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 ORIGINAL ARTICLE
Year : 2013  |  Volume : 61  |  Issue : 3  |  Page : 282--287

Treatment of a canine carotid artery aneurysm model with a biodegradable nanofiber-covered stent: A prospective pilot study


Institute of Diagnostic and Interventional Radiology, The Sixth Affiliated People's Hospital, Shanghai Jiao Tong University, Shanghai, China

Correspondence Address:
Yong-Dong Li
No. 600, Yi Shan Road, Shanghai, 200233
China
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Source of Support: Supported by the National Natural Scientific Fund of China (contract number: 81171440) and the Natural Scientific Fund of Shanghai (contract number: 12ZR1422700), Conflict of Interest: None


DOI: 10.4103/0028-3886.115069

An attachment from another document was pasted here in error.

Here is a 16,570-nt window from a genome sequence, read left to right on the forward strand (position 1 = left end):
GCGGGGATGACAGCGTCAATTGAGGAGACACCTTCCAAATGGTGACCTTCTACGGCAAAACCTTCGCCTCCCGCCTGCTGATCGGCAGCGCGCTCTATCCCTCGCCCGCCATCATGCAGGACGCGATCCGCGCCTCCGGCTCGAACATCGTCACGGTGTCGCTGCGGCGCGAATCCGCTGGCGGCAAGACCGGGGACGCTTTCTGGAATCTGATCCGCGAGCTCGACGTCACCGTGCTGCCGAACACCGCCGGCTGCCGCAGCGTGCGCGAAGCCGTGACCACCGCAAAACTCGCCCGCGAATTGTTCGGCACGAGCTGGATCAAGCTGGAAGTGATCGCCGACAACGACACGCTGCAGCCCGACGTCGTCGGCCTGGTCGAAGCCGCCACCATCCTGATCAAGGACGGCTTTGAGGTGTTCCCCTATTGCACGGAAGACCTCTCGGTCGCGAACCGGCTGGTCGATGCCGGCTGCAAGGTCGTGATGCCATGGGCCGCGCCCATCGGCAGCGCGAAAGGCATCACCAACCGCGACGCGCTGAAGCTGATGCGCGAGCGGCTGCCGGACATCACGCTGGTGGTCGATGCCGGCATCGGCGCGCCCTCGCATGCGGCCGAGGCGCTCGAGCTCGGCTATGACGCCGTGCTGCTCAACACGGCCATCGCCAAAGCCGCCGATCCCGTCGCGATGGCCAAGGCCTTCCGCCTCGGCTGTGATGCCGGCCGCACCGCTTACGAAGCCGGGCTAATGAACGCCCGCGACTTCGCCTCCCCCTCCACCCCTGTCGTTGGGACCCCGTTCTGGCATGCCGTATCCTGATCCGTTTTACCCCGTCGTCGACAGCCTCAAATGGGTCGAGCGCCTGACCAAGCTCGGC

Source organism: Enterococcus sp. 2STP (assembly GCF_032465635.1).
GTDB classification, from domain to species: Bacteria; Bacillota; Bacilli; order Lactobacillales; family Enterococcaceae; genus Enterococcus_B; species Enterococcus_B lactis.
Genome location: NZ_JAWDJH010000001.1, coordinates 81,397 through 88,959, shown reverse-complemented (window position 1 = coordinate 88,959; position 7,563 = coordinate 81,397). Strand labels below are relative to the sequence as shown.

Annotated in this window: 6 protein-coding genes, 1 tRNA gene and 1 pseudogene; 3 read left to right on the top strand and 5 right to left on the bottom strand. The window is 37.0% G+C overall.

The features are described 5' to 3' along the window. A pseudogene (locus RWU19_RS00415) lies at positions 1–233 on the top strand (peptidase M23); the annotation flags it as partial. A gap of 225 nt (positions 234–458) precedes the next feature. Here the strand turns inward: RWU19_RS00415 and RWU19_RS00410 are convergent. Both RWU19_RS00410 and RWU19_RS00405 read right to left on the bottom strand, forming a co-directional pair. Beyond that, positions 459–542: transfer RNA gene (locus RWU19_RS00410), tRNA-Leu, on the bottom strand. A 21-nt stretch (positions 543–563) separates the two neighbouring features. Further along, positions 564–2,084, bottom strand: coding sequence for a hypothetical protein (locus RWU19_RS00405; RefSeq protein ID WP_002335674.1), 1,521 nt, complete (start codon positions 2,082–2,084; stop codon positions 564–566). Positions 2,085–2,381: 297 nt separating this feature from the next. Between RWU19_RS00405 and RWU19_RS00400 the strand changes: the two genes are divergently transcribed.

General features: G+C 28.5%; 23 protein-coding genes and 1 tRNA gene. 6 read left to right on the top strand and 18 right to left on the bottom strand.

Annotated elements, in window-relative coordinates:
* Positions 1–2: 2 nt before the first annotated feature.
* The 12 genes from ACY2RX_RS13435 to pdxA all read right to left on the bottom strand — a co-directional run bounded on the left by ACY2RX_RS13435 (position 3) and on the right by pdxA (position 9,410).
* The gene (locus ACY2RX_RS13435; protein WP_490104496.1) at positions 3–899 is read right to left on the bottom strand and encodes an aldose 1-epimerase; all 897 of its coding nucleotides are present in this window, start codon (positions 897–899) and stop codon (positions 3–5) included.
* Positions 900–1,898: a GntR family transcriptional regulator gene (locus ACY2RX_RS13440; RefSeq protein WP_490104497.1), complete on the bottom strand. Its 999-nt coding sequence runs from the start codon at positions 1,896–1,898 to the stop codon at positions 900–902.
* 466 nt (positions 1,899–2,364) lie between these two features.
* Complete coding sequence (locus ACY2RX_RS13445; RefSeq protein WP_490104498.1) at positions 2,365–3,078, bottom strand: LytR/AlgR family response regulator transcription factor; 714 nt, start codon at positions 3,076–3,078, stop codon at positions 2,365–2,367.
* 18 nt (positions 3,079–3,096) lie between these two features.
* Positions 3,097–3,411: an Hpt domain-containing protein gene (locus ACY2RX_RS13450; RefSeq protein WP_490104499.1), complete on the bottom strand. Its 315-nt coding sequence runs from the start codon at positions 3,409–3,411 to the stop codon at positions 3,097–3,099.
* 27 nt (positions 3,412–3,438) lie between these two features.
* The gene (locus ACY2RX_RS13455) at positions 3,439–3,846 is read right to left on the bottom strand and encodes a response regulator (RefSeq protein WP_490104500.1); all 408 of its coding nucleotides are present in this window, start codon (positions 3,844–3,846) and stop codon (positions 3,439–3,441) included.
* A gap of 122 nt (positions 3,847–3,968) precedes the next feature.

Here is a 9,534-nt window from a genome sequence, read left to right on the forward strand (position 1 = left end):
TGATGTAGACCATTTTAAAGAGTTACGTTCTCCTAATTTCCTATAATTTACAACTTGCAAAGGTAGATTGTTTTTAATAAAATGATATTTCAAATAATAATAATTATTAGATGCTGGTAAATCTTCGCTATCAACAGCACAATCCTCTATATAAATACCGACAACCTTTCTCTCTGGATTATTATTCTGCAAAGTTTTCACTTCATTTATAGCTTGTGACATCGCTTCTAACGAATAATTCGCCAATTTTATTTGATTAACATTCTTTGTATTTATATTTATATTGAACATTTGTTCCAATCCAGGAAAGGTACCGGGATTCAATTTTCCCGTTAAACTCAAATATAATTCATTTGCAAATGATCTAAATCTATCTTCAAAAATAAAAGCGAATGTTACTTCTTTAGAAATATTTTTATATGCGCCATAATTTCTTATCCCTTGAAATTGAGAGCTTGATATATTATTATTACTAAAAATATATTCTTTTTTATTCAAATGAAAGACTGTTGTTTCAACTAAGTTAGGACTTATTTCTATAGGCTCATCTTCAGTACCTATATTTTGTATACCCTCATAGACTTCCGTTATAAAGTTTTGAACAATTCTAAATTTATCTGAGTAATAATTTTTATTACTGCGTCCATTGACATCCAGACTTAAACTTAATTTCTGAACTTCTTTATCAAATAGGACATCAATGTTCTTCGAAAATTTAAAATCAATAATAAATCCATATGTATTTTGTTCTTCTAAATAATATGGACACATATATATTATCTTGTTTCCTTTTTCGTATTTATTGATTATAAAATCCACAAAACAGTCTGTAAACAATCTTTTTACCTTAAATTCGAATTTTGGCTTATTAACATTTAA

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Aim: To evaluate the use of a biodegradable nanofiber-covered stent (BDNCS) in the treatment of a canine carotid artery aneurysm. Materials and Methods: Seventeen beagle dogs, each with one lateral saccular aneurysm created using a venous pouch, were selected to test the BDNCS. The BDNCS consists of three parts: A bare stent, a biodegradable nanofiber membrane, and a balloon catheter. The bare stent was sculpted by a laser from a cobalt chromium superalloy, and the biodegradable nanofiber membrane was constructed from polylactic acid (PLA) and polycaprolactone [PCL, P (LLA-CL)] by the electro-spinning method. The biodegradable nanofiber stent was premounted on a balloon catheter to form a BDNCS. Angiographic assessments were categorized as complete or incomplete occlusion. Data regarding technical success, initial and final angiographic results, mortality and morbidity were collected, and follow-up was performed at 1 and 3 months after the procedure. Results: BDNCS placement was successful in 17 canines with 17 aneurysms. The initial angiographies showed that a complete occlusion was achieved in 13 canines (76.5%) and an incomplete occlusion in 4 (23.5%). One canine died 1 week later. The angiographies obtained at 3-month follow-up exhibited complete occlusion in 14 canines (87.5%) and an incomplete occlusion in 2 canines, with mild in-stent stenosis in 5 canines. Conclusions: Our results suggest that BDNCS may be a feasible approach for aneurysm occlusion, although the occurrence of mild in-stent stenosis was relatively high. Longer-term follow-up investigations are needed to validate these findings.






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